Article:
Wage increases not enough: more strikes in Tianjin
Beijing (AsiaNews / Agencies) - Despite government concessions to the labour movement, strikes around the country show no sign of stopping. Mitsumi Electric Workers of Tianjin, a port town a hundred kilometres east of Beijing, voted today to continue a strike that began June 29.
The three thousand workers in the Japanese owned factory that produces electronic components (especially batteries for mobile phones), are on strike to demand wage increases. Their current salary, the workers explained, is an average of 700 Yuan (70 euros) per month, they want that doubled. A group of workers is in negotiations with the management and Tianjin government officials.
The strike in progress at Mitsumi is the latest in a series of protests by the Chinese labour movement, which since the beginning of the year has halted production in various industries - almost all owned by Japanese or Taiwanese companies - to demand better working conditions and wage increases.
The strikes came to prominence in May when the Foxxcon case exploded: theTaiwanese owned firm, which produces most of the i-Pod and i-Phone components, where ten workers committed suicide because of the inability to continue live with demands of their working conditions.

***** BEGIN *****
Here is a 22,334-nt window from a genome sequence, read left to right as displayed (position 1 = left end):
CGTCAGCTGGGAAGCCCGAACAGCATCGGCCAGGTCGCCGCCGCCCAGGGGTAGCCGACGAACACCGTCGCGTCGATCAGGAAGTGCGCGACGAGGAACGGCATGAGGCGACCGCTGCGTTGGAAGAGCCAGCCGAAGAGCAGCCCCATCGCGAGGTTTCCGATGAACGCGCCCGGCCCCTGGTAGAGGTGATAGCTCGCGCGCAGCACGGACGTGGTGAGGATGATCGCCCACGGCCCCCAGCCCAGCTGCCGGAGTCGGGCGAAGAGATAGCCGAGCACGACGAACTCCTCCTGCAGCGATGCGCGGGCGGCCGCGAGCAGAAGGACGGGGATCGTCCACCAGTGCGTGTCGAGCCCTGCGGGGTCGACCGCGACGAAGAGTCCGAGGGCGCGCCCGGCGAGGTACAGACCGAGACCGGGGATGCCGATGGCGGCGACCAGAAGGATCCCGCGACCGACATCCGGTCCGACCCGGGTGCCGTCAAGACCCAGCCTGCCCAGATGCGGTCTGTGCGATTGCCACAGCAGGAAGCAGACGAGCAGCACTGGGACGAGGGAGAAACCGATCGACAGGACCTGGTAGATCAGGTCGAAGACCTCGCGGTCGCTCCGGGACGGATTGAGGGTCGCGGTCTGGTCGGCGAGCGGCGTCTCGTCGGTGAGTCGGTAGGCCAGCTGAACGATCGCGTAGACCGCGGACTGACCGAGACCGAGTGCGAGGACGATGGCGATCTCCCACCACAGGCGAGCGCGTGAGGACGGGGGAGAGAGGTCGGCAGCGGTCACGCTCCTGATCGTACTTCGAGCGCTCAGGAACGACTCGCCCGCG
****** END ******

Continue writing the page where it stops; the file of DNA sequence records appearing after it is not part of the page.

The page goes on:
Following the wave of suicide wages were increased by almost 70%. Encouraged by this example, workers have launched strikes in some factories belonging to Honda and Toyota in China: these have resulted in wage increases of between 20 and 30%.
The central government, which fears all forms of social unrest, has up to now laid responsibility on the mistreatment of workers by foreign investors: the People's Daily, organ of the Communist Party, published a series of editorials against industry leaders "who are never satisfied with their profits".
To stop the unrest, Premier Wen Jiabao met with a group of migrant workers and describing them as his "children." Moreover, following a line set by Beijing, nine cities and provinces announced yesterday the increase in minimum wages on their territory. However, the central government has asked the police to "prevent all disorder."